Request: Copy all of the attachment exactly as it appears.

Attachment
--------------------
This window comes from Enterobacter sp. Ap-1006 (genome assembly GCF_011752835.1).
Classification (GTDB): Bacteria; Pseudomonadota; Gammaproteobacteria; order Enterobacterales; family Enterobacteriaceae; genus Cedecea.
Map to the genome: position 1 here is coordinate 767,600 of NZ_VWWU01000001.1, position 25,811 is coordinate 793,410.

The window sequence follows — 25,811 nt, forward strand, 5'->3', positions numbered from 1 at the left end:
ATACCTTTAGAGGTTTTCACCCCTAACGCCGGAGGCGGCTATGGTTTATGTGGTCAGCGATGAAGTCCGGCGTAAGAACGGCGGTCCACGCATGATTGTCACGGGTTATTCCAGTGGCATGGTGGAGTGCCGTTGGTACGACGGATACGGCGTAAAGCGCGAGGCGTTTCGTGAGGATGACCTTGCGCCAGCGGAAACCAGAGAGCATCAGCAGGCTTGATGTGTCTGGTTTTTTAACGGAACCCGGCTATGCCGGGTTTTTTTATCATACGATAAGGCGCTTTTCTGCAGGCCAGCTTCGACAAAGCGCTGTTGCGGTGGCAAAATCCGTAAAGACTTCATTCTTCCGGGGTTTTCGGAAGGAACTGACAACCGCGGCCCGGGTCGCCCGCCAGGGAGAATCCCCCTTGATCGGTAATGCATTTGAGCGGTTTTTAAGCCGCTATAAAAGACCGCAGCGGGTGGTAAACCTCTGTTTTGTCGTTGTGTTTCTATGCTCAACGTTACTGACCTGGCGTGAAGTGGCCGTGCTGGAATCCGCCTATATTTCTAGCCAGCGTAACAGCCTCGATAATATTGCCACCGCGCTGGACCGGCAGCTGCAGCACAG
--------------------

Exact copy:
This window comes from Enterobacter sp. Ap-1006 (genome assembly GCF_011752835.1).
Classification (GTDB): Bacteria; Pseudomonadota; Gammaproteobacteria; order Enterobacterales; family Enterobacteriaceae; genus Cedecea.
Map to the genome: position 1 here is coordinate 767,600 of NZ_VWWU01000001.1, position 25,811 is coordinate 793,410.

The window sequence follows — 25,811 nt, forward strand, 5'->3', positions numbered from 1 at the left end:
ATACCTTTAGAGGTTTTCACCCCTAACGCCGGAGGCGGCTATGGTTTATGTGGTCAGCGATGAAGTCCGGCGTAAGAACGGCGGTCCACGCATGATTGTCACGGGTTATTCCAGTGGCATGGTGGAGTGCCGTTGGTACGACGGATACGGCGTAAAGCGCGAGGCGTTTCGTGAGGATGACCTTGCGCCAGCGGAAACCAGAGAGCATCAGCAGGCTTGATGTGTCTGGTTTTTTAACGGAACCCGGCTATGCCGGGTTTTTTTATCATACGATAAGGCGCTTTTCTGCAGGCCAGCTTCGACAAAGCGCTGTTGCGGTGGCAAAATCCGTAAAGACTTCATTCTTCCGGGGTTTTCGGAAGGAACTGACAACCGCGGCCCGGGTCGCCCGCCAGGGAGAATCCCCCTTGATCGGTAATGCATTTGAGCGGTTTTTAAGCCGCTATAAAAGACCGCAGCGGGTGGTAAACCTCTGTTTTGTCGTTGTGTTTCTATGCTCAACGTTACTGACCTGGCGTGAAGTGGCCGTGCTGGAATCCGCCTATATTTCTAGCCAGCGTAACAGCCTCGATAATATTGCCACCGCGCTGGACCGGCAGCTGCAGCACAG